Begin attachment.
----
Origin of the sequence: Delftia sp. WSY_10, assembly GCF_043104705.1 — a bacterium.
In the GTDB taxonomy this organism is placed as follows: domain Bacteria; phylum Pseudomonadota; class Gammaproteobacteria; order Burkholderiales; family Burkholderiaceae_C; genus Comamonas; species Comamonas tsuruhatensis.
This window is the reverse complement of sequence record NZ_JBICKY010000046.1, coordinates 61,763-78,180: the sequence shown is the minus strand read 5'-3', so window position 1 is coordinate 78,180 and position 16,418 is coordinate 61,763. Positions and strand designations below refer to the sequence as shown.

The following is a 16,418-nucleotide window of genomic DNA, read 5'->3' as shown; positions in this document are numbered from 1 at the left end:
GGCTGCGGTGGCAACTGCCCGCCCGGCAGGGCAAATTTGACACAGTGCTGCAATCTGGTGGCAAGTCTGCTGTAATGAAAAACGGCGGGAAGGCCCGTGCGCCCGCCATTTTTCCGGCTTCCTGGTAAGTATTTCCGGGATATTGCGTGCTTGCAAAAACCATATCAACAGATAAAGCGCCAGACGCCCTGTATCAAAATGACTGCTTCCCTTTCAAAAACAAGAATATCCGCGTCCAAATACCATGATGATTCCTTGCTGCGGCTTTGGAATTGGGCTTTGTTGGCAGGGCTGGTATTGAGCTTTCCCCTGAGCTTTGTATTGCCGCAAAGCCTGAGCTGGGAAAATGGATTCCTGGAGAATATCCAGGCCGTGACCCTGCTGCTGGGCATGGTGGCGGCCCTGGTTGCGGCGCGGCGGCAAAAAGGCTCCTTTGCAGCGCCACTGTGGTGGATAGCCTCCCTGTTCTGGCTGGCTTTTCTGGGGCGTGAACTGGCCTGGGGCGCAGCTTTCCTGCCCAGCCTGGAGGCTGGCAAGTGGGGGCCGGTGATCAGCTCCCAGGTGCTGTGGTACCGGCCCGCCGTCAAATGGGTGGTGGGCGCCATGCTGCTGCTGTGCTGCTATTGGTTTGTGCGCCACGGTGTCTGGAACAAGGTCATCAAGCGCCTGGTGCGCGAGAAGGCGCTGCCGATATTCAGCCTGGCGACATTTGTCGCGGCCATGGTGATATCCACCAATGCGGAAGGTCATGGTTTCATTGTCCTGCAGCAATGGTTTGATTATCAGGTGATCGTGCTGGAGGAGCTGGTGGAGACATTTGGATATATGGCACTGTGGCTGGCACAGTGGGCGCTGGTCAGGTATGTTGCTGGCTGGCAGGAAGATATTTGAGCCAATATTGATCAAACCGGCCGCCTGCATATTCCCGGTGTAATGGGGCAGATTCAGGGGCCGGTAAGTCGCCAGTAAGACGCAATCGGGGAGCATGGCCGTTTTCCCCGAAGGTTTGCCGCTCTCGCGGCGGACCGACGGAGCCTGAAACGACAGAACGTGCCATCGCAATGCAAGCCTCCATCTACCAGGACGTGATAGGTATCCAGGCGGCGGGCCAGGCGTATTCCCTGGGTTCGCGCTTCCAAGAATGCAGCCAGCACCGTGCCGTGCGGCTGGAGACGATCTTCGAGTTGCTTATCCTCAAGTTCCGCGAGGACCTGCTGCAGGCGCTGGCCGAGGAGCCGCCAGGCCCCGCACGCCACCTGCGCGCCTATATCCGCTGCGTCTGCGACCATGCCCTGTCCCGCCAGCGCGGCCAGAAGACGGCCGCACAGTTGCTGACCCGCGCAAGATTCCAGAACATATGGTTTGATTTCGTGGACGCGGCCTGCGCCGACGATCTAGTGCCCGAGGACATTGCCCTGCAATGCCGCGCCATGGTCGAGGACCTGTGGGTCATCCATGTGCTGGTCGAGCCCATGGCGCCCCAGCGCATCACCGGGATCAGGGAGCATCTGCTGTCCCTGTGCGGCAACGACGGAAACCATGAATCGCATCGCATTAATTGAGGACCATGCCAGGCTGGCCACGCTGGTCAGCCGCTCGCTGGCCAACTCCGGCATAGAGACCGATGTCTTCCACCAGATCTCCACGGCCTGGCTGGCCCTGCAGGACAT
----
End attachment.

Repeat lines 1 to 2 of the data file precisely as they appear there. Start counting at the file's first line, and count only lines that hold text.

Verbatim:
Origin of the sequence: Delftia sp. WSY_10, assembly GCF_043104705.1 — a bacterium.
In the GTDB taxonomy this organism is placed as follows: domain Bacteria; phylum Pseudomonadota; class Gammaproteobacteria; order Burkholderiales; family Burkholderiaceae_C; genus Comamonas; species Comamonas tsuruhatensis.